- Verlohren S, Galindo A, Schlembach D, Zeisler H, Herraiz I, Moertl MG, et al. An automated method for the determination of the sFlt-1/PIGF ratio in the assessment of preeclampsia. Am J Obstet Gynecol 2010;202(2):161.e1–161.e11. [PubMed] [CrossRef]
- Shahbazian N, Hosseini-Asl F. A comparison of spot urine protein-creatinine ratio with 24-hour urine protein excretion in women with preeclampsia. Iran J Kidney Dis 2008;2:127–31. [PubMed]
- Nischintha S, Pallavee P, Ghose S. Correlation between 24-h urine protein, spot urine protein/creatinine ratio, and serum uric acid and their association with fetomaternal outcomes in preeclamptic women. J Nat Sci Biol Med 2014;5:255–60. [PubMed] [CrossRef]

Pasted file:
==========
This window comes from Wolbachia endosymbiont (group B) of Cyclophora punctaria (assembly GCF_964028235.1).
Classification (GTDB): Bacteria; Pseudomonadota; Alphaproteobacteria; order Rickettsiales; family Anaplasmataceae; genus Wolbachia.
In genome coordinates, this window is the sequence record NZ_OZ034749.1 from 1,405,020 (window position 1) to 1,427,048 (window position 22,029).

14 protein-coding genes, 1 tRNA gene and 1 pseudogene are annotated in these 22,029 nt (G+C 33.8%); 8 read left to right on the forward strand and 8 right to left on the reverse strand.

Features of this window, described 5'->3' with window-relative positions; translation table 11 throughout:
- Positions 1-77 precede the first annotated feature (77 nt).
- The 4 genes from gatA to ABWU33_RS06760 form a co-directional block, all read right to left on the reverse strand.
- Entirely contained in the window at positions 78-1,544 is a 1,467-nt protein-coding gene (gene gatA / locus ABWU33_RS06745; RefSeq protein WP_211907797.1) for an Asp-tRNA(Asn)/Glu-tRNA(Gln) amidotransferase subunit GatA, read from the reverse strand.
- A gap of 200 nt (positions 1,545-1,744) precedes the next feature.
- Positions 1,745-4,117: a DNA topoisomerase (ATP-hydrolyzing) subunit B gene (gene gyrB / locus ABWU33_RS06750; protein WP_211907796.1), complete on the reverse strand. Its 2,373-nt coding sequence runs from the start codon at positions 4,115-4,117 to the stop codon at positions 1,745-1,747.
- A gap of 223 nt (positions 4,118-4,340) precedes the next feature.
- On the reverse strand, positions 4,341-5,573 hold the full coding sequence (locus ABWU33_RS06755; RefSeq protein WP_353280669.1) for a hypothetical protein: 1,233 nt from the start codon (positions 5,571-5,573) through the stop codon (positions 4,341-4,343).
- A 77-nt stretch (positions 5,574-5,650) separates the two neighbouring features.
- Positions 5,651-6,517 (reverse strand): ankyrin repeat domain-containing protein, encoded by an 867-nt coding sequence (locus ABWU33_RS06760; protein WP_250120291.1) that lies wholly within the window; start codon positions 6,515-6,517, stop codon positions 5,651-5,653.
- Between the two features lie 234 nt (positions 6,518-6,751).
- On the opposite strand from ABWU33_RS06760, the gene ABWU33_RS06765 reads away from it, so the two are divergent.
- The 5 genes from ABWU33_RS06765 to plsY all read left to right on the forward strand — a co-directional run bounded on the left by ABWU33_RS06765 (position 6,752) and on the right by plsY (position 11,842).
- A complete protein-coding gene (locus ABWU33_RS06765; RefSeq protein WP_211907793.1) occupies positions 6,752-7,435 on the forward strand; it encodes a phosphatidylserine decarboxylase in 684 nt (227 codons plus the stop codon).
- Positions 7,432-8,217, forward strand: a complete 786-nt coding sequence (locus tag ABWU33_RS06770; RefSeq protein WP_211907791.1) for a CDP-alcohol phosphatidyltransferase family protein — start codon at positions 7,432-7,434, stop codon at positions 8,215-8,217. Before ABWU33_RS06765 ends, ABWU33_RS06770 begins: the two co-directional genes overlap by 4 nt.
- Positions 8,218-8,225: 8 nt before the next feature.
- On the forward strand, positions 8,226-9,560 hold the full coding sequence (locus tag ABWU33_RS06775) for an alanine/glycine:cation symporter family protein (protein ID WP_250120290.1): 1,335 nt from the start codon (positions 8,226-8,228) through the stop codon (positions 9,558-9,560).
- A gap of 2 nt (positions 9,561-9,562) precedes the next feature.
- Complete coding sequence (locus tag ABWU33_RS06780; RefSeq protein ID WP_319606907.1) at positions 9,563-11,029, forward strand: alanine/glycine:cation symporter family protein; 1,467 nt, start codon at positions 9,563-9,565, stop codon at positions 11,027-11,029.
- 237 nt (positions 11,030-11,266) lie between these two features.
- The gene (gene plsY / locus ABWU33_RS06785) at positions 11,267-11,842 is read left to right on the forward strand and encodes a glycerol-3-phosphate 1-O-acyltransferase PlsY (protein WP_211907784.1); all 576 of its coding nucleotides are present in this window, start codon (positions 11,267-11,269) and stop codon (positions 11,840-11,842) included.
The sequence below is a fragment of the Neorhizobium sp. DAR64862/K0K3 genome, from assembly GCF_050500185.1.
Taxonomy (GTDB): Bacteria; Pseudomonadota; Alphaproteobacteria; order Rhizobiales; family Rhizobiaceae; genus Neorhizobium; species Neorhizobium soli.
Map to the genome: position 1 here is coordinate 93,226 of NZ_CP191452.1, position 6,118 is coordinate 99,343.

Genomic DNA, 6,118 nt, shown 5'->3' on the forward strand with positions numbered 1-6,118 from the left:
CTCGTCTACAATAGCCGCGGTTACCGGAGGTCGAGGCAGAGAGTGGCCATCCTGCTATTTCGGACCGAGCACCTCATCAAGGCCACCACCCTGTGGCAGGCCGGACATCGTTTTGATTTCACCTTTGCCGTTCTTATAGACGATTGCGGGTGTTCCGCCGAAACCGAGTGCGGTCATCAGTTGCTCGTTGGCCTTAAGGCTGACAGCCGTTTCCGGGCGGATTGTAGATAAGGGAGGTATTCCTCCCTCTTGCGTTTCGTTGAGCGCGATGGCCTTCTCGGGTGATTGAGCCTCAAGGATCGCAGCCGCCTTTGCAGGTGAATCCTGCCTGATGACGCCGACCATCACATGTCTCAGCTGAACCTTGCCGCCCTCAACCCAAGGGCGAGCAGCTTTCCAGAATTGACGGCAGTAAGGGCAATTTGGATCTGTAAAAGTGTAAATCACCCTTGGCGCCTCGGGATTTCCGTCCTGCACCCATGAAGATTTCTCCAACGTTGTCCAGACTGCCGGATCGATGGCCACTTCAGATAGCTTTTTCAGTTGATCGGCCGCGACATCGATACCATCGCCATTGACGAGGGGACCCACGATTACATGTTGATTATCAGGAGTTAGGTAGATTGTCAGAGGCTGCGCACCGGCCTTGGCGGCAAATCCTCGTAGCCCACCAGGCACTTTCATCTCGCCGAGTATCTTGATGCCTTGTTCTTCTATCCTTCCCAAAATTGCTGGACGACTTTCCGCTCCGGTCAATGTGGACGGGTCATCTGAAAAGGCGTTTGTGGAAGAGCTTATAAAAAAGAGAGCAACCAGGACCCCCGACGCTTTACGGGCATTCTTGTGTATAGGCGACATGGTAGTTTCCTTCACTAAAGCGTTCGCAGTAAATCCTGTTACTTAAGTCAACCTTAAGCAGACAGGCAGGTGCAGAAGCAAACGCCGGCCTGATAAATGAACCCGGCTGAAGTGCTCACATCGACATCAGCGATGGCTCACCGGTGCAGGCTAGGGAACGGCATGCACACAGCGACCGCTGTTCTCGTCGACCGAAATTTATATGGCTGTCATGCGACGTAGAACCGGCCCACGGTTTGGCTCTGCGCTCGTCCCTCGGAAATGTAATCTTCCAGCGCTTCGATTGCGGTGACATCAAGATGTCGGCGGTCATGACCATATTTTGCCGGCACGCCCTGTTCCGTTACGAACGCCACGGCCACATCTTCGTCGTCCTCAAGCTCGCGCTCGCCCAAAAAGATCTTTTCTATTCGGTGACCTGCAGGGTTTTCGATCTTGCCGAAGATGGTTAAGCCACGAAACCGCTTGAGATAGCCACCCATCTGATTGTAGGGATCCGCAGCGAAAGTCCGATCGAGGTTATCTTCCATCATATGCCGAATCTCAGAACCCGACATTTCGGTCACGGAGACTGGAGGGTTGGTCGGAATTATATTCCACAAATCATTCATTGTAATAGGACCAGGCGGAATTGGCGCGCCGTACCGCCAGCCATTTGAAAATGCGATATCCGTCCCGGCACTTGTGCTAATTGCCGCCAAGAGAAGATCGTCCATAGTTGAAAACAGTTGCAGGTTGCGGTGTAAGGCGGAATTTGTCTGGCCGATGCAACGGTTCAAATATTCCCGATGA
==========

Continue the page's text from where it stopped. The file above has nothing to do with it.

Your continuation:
- Demirci O, Kumru P, Arınkan A, Ardıç C, Arısoy R, Tozkır E, et al. Spot protein/creatinine ratio in preeclampsia as an alternative for 24-hour urine protein. Balkan Med J 2015;32:51–5. [PubMed] [CrossRef]
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Comparison of demographic data and obstetric outcomes of preeclampsia and control groups.
Predictive values in different cut-off values of protein/creatinine rate.
ROC analysis performed between protein/creatinine rate and the presence of preeclampsia.